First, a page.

A Statutory Will is a Will written by the Court for you – before you die. Ten years ago Rolf suffered a ‘near fatal’ car accident. The Court said that from that moment on he had ‘no testamentary capacity, no current Will and no real or even remote prospect of regaining capacity’. At that time his partner deserted him and their two children.
Today, Rolf has no Will but has $9m from the insurance pay-out. The two children are now 10 and 13.
Under the rules of intestacy, his children, at Rolf’s death, would receive the whole of the estate in equal shares at the age of 18 years.
Court to the rescue
Rolf’s parents bravely approached the Court to draft, from scratch, a tax-effective Will for their disabled son. They wanted Rolf’s children to not get control of the money until 25 years of age. The court created a Will for Rolf:
(a) revoking previous Wills and codicils (just in case Rolf had made a previous Will);
(b) appointing a professional trustee as executor (I think this is a complete waste of money. The grandparents and auntie should have been made the executors. They would have done the job for free with a sympathetic approach that only comes from family members)
(c) appointing financial advisers in the Will (this is a very clever idea, to have the aid of financial advisers, especially with the children being so young)
(d) setting up two Testamentary Trusts for the two children
(e) gifting Rolf’s household contents to his mum and dad (this is the two children’s grandparents)
(f) gifting 20% of the estate to Rolf’s mum and dad and some to his sister
(g) providing the residuary estate to Rolf’s two children to be held in trust for the children until they reach the age of 25.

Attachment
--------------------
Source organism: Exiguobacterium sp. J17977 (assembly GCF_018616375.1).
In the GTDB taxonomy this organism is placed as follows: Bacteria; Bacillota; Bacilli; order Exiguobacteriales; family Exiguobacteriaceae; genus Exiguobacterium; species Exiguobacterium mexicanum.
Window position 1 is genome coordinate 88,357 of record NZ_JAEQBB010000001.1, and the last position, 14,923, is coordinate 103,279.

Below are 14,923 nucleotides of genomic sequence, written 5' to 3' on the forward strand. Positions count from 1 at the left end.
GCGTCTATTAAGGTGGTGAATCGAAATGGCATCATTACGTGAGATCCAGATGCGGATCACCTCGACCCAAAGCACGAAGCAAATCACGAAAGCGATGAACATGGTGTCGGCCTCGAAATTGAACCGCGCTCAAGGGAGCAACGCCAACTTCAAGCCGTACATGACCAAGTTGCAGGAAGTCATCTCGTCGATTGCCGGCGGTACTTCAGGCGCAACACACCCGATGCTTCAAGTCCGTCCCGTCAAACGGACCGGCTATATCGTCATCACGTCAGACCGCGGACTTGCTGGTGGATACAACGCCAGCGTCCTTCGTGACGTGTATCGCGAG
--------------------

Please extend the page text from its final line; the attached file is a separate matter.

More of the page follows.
Courts stand in Will maker’s shoes
The courts stand in the Will maker’s shoes. They are seeking to sit as a ‘wise and just testator’. For example, most people allow their children at 18 years of age to gain control of their deceased estate. However, if you have $9m then an age of majority put back to 25 seems reasonable. While a 3-Generation Testamentary Trust is more tax effective, even a basic Testamentary Trust saves the children a lot of income tax, Capital Gains Tax and stamp duty. Leaving a bit of money to the grandparents and auntie, who are very much hands-on with the children, seems fair.
This case warms my heart and shows the compassionate and caring side of the judicial system. I think we will see a lot more Statutory Wills in Australia. However, going to court costs tens of thousands. So it would be better for young people to make the effort to create tax-effective Wills, now. While they are fit and healthy. You also escape being forced to have professional trustees getting their snouts in the trough as executors.
You can read JW v John Siganto As the Litigation Guardian for AW & CW here.
Do Estate Planning
See also Legal Consolidated’s article on Court re-writes Will to save tax.
Legal Consolidated Barristers and Solicitors
You may find these cases of further help:
Dovedeen Pty Ltd & Another v GK  QCA 116
Lawrie v Hwang  QSC 289
McKay v McKay  QSC 230
Re JT  QSC 163
Keane  QSC 49
Matsis; Charalambous v Charalambous  QSC 349
Sadler v Eggmolesse  QSC 40
SPM v LWA  QSC 138
Van der Meulen v Van der Meulen & Anor  QSC 33